[arch-projects] [dbscripts] [PATCH v2 1/5] Use even more bashisms.

Emil Velikov emil.l.velikov at gmail.com
Tue Feb 20 17:24:44 UTC 2018

On 20 February 2018 at 14:23, Eli Schwartz <eschwartz at archlinux.org> wrote:
> On 02/20/2018 06:59 AM, Emil Velikov wrote:
>> Disclaimer: the following is a bit subtle topic, so I hope it doesn't
>> spur a lot of off-topic.
> Eh, I don't mind.
>> Is there any performance or other technical benefit to using more bashisms?
>> Reason being, that I am slowly going through different parts of Arch
>> making it zsh friendly.
>> While keeping the code brief and legible, of course.
>> Guessing that I've picked the wrong hobby?
> I think you'll probably find that few people write zsh scripts for
> non-interactive use. I'm not really sure what the point would be,
> considering it has a nonstandard syntax (bash is ubiquitous, zsh is
> not), and many people who would know bash would not know zsh (like me
> for example).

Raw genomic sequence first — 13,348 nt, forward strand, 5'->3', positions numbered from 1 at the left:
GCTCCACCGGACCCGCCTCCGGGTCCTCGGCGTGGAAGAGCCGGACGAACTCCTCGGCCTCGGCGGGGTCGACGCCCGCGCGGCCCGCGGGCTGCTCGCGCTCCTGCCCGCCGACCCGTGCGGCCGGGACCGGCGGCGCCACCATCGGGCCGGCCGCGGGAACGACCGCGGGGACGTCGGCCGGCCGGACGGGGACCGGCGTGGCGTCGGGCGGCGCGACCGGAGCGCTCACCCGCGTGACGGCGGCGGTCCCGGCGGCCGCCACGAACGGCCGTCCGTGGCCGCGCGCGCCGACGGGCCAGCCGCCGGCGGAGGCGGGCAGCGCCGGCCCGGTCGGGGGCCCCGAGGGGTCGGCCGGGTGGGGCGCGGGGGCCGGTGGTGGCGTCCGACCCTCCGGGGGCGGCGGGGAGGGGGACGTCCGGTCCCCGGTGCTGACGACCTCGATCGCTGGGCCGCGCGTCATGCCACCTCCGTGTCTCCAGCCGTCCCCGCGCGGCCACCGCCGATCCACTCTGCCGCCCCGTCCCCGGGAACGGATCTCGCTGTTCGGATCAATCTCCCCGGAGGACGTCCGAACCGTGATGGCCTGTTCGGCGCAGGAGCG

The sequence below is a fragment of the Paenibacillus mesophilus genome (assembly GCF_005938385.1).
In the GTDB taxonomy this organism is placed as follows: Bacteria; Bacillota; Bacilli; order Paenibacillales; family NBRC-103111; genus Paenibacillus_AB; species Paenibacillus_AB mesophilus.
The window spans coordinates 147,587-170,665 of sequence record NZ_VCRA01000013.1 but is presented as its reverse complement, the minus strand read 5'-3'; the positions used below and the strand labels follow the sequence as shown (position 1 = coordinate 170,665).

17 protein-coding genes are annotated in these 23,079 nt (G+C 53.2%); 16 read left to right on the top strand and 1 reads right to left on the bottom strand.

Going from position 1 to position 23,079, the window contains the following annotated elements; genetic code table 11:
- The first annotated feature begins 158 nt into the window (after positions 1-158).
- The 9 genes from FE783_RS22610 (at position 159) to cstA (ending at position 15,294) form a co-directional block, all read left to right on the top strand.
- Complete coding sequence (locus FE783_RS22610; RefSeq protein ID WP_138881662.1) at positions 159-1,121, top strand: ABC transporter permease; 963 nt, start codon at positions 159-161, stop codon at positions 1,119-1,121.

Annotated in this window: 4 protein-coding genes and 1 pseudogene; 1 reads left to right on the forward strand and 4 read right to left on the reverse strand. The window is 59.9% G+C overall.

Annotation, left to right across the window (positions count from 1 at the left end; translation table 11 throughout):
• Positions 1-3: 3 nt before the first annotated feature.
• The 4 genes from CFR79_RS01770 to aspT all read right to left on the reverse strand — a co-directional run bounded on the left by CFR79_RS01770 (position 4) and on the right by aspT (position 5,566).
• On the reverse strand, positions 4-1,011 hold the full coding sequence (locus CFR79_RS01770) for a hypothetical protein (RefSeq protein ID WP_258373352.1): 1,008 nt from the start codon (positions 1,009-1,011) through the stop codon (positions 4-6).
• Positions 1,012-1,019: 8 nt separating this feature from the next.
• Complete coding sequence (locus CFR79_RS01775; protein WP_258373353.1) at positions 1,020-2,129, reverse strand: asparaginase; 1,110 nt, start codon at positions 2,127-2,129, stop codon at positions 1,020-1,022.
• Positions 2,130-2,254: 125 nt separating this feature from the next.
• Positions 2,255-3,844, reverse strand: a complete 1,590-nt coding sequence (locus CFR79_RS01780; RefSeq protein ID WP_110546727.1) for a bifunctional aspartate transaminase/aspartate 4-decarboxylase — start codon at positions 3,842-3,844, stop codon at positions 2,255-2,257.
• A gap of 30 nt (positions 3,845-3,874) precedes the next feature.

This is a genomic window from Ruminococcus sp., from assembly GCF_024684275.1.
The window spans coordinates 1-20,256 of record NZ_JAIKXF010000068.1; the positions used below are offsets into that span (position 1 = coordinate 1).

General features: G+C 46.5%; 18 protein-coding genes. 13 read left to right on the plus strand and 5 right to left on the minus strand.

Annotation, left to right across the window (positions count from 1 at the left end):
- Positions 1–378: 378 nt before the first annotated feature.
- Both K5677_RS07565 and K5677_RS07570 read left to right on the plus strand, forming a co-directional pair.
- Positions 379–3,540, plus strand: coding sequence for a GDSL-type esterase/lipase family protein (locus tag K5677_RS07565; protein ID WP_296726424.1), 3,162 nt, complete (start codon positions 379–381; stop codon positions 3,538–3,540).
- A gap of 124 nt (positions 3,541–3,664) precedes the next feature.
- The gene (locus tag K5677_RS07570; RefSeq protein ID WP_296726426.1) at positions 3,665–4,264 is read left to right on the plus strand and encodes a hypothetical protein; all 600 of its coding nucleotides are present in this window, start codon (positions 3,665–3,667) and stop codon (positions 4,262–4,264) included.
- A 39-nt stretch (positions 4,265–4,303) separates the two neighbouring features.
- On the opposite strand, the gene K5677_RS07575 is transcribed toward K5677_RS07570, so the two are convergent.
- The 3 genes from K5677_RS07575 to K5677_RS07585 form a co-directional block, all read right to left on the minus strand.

> AFAIK zsh should more or less run either bash or POSIX sh scripts just
> fine if you invoke it via a symlink named `sh` or `bash`, because zsh
> has a bash compatibility mode. I have no idea whether that bash
> compatibility mode fixes subtle things like the fact that zsh arrays are
> 1-indexed while bash arrays are 0-indexed, but if I had to guess,
> probably not.
> ...
> I can see some compelling reasons to write scripts targeting POSIX sh as
> a baseline, which is being *sh* friendly, not zsh friendly.
> But, for projects that make heavy use of bashisms anyways, I dislike
> using POSIX because it implies that sh will be supported in any way when
> it really won't be. Essentially, I prefer to go "all in".
> As for why you'd want them, bashisms generally look cleaner IMHO, and
> they add a great deal of power and flexibility to the shell. Things like
> [[ ... ]] are just a lot more sane in basically every way, shell
> arithmetic uses proper operators, etc.
Seems like I wasn't clear enough:
The goal is not to appease zsh - but a step closer to POSIX sh friendly.

I've been staring and writing bash (closer to POSIX sh really) scripts
for over a decade, haven't seen what makes X cleaner over Y.
Yet that's subjective, unlike the original argument - consistency rules ;-)


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